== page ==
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Literacy & PLCs
on November 22, 2006
In Results Now, Michael Schmoker explains what he believes to be the route to achieving unprecedented gains in student achievement. His conclusions center around two main points: literacy and professional learning communities (PLCs). He believes that the key to success in all areas is the ability to read. In addition, he believes that teachers already have the knowledge they need to make great strides in aiding student achievement if they would only create the structures that would allow them to share their knowledge effectively.
Like many educational pundits, Schmoker has some great ideas. Certainly, there is much to be said for the importance of literacy across the curriculum. There is also a lot of truth to his assertions that many language arts classes, particularly at the younger ages when literacy is beginning to form, have become only incidentally about reading and writing. The overabundance of "artistic expression" (i.e. drawing pictures) in the place of actively engaging in literary activities is a problem, as is the reliance on skill/drill activities (read "worksheets"). Instead, Schmoker pushes for dominance of activities that have the students actively reading and writing.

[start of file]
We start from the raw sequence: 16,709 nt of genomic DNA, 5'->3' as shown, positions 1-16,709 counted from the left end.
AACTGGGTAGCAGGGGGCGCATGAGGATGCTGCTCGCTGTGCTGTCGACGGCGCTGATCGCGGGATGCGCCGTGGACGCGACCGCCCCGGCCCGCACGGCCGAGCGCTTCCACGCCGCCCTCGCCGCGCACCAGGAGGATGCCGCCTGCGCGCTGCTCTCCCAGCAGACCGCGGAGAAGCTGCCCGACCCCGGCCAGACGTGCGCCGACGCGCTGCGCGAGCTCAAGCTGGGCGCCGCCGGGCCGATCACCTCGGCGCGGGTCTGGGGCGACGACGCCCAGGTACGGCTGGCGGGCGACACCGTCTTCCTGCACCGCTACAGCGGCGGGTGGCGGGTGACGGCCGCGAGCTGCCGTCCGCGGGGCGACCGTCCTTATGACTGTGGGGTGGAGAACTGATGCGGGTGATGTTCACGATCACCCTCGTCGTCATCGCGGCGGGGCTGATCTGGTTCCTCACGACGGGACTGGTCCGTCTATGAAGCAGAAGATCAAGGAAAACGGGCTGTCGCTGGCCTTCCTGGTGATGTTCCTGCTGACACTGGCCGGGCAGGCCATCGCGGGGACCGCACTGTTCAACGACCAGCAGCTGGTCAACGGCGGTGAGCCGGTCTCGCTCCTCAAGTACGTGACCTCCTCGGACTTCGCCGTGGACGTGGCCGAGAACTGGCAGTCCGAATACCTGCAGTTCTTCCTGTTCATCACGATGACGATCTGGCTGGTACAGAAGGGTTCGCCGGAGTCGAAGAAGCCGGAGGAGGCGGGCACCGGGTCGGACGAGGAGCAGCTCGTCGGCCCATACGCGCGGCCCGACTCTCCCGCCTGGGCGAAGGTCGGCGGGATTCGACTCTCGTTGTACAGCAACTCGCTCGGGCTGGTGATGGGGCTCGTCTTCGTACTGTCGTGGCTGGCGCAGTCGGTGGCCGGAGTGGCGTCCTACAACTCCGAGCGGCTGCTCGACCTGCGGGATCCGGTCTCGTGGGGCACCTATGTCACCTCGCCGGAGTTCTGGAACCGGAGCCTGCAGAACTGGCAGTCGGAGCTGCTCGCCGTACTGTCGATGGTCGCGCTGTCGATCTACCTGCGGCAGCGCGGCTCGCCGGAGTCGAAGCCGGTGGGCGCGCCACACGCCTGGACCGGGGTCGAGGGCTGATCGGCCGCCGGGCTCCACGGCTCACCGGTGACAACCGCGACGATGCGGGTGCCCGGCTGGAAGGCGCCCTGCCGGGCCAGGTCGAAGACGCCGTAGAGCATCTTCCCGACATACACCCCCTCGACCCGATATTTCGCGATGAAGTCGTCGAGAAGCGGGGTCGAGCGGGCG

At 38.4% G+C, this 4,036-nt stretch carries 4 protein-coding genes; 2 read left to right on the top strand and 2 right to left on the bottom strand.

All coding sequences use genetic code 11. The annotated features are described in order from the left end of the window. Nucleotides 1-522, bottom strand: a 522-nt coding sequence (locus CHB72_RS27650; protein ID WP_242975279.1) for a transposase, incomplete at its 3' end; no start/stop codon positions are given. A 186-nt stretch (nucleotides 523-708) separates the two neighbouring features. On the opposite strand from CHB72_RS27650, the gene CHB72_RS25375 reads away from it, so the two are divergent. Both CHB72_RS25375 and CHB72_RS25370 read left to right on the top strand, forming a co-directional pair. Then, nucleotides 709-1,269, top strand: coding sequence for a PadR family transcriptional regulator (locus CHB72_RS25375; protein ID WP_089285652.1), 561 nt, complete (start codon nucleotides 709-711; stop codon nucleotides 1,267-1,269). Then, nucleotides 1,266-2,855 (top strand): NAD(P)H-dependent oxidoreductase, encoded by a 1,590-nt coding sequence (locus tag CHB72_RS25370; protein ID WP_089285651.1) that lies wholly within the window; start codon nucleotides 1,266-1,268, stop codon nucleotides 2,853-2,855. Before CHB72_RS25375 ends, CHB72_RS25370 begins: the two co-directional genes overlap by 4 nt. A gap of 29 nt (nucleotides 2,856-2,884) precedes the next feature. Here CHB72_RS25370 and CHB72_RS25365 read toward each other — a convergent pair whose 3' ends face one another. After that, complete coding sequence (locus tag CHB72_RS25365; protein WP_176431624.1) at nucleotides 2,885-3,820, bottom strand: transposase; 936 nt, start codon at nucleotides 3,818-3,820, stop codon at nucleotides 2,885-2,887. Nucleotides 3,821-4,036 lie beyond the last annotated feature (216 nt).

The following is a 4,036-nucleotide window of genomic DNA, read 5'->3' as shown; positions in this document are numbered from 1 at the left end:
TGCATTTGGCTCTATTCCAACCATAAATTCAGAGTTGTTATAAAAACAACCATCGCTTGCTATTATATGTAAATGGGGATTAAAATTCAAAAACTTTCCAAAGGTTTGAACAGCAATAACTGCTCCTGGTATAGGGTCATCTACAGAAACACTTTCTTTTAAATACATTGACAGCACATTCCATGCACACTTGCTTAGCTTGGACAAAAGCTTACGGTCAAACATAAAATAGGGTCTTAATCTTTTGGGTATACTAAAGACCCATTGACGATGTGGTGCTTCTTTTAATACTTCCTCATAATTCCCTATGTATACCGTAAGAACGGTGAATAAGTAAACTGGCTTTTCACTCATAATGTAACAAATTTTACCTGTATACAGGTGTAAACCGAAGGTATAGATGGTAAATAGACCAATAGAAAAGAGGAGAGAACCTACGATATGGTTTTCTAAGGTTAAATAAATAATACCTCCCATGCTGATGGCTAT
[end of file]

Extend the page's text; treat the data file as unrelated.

Some of his commentary on professional development was interesting as well. As an educational consultant, I too have seen first hand how the "educational initiative of the moment" has had nothing but negative impact on school districts. There is something to be said for Schmoker's belief that, if teachers could just be pulled together in an effective way to share their expertise and best lessons, they could have a huge impact on student achievement. I must also note that his focus less on the evil of standardized tests as opposed to our ability to help students succeed on these tests was, admittedly, refreshing.
Unfortunately, like many educational pundits, his tone in prose can make his suggestions bitter pills to swallow and his idealism is a little far-fetched. He has an occasional tendency to slide into a rather condescending tone which is rather off-putting. And, though following his suggestions would likely have a great impact on education, I don't think all problems will be solved by his ideas. Literacy is a key but it will not open all doors across the curriculum and, having worked with teachers trying to form professional learning communities, it's easier said than done. I don't believe even a great PLC will eliminate the need for professional development. Master teachers are always looking to improve. Still, it is fair to say that Schmoker has ideas that are worth considering.